US 20070279368 A1
An controllable intensity LCD display that provides normal or extremely low visible light and infrared intensity levels so as to be usable with military night vision gear (NVG) or Night Vision Imaging Systems (NVIS). The LCD display includes wide dynamic range backlight inverter power supply to extend the range of backlight dimming available with conventional cold cathode florescent (CCF) lights. An optional bridged power inverter provides yet further useable intensity reduction. Video controller RAMDAC palette programming further provides illumination attenuation using the LCD elements themselves. A ‘Hot Mirror’, i.e., infrared reflecting dielectric coatings, on various surfaces of the display's light path is used to further reduce infrared emissions.
1. A Liquid Crystal Display for use with low light imaging systems, the liquid crystal display comprising:
an LCD panel comprising at least one LCD cell;
a backlight positioned relative to the LCD panel so as to provide backlight illumination for the LCD panel;
a backlight current controller that provides a tube current, the tube current being limited to a peak current, the peak current being adjustable by an external current control input; and
a backlight controller configured to provide illumination control for the backlight, the backlight controller providing the tube current to the backlight, and the backlight controller setting a voltage provided to the backlight according to an external voltage control input.
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13. A method for controlling a Liquid Crystal Display for use with low light imaging systems, the method comprising:
an LCD panel comprising at least one LCD cell;
positioning a backlight relative to a LCD panel so as to provide backlight illumination for the LCD panel;
providing a tube current, the tube current being limited to a peak current, the peak current being adjustable by an external current control input; and
provide illumination control for the backlight through a controller providing the tube current to the backlight, the providing illumination control comprising setting a voltage provided to the backlight according to an external voltage control input.
This application is based upon and claims priority from prior U.S. Provisional Application No. 60/606,377 entitled “Low Intensity Displays Compatible With Night Vision Imaging Systems” filed on Sep. 1, 2004 the entire disclosure of which is herein incorporated by reference in its entirety.
1. Field of the Invention
This invention generally relates to the field of electronic data displays, and more particularly relates to Liquid Crystal Displays that emit low intensity light so as to be suitable for use with night vision goggles and imaging systems.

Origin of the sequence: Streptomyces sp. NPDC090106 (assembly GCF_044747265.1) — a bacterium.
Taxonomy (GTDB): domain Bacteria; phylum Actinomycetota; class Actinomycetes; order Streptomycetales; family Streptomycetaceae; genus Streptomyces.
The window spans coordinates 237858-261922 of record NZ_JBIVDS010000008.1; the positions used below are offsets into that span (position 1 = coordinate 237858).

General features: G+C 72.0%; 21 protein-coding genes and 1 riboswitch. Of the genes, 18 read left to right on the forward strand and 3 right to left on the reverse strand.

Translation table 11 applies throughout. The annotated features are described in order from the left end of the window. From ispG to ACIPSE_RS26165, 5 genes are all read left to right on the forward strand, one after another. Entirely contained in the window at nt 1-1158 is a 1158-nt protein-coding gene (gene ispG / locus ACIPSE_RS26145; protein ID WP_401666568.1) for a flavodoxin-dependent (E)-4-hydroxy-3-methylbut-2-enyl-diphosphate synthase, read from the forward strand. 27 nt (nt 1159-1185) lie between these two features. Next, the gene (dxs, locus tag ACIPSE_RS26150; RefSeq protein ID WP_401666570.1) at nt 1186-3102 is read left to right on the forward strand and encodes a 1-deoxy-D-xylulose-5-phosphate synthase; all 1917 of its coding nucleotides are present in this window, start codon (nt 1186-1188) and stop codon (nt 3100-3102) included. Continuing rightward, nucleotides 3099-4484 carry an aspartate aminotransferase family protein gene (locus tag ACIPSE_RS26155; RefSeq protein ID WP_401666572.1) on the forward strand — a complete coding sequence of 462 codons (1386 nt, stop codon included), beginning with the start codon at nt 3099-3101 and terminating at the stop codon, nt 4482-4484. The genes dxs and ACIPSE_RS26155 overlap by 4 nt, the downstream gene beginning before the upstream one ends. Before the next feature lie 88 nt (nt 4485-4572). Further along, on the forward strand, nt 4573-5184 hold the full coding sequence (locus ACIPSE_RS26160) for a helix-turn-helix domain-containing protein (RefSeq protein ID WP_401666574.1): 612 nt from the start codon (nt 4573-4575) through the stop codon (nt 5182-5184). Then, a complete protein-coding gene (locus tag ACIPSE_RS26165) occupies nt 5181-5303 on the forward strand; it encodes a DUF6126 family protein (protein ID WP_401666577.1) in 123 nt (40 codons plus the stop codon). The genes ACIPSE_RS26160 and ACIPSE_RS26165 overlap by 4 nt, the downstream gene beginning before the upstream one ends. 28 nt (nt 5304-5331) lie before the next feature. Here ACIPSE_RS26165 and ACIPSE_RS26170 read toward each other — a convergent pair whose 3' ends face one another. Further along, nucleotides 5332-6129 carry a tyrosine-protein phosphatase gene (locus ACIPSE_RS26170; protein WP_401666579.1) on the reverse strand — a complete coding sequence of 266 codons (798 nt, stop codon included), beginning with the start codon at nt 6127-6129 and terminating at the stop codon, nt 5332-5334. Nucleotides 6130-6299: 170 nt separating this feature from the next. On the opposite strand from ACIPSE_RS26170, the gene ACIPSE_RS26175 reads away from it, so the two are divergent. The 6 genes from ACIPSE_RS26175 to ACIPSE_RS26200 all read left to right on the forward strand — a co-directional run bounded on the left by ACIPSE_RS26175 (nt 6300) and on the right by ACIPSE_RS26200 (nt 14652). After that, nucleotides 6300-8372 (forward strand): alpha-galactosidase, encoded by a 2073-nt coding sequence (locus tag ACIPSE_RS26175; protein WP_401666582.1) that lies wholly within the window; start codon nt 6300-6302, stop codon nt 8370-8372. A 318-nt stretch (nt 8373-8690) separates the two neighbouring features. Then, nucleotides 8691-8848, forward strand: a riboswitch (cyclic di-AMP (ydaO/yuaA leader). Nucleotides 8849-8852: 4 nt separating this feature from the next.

2. Description of Related Art
Liquid Crystal Displays (LCDs) are able to display various types of data, such as numeric, alpha-numeric and pixel addressed, two dimensional graphical displays. One configuration for LCDs is to provide a backlight behind the liquid crystal panel to provide light that travels through the display and creates an illuminated display for the user. Cold Cathode Florescent (CCF) tubes are commonly used as a backlight source for LCDs. Backlit LCDs provide a well lit display that is able to be used in many applications. The use of a CCF tube as a backlight generally limits the range of illumination intensity that can be achieved for a particular application, particularly when using commonly available, and therefore inexpensive, components.
Devices with LCDs are sometimes desired to be used while wearing night vision goggles or with other low light imaging systems. The use of nigh vision goggles, for example, may accompany a desire to operate in a stealth mode where minimum visible light and infra-red energy is emitted by equipment. In order to enhance flexibility, some devices benefit from having an LCD that has two modes to allow that device and LCD to be used either with or without night vision goggles. These devices present a design challenge as the range of LCD image intensity is not able to be controlled over a range that provides both adequate intensity for use with unaided vision and that is then able to be reduced to allow for stealth, i.e., low visible and infra-red light radiation, usage with night imaging systems.
The common solution for providing display compatibility with Night Vision Equipment has been to use Infrared filters over the entire viewable display area to reduce the infrared emissions to an acceptable level. These filters absorb infrared energy but have the undesirable characteristic of significantly altering the colors that are ultimately viewed by the unaided human eye.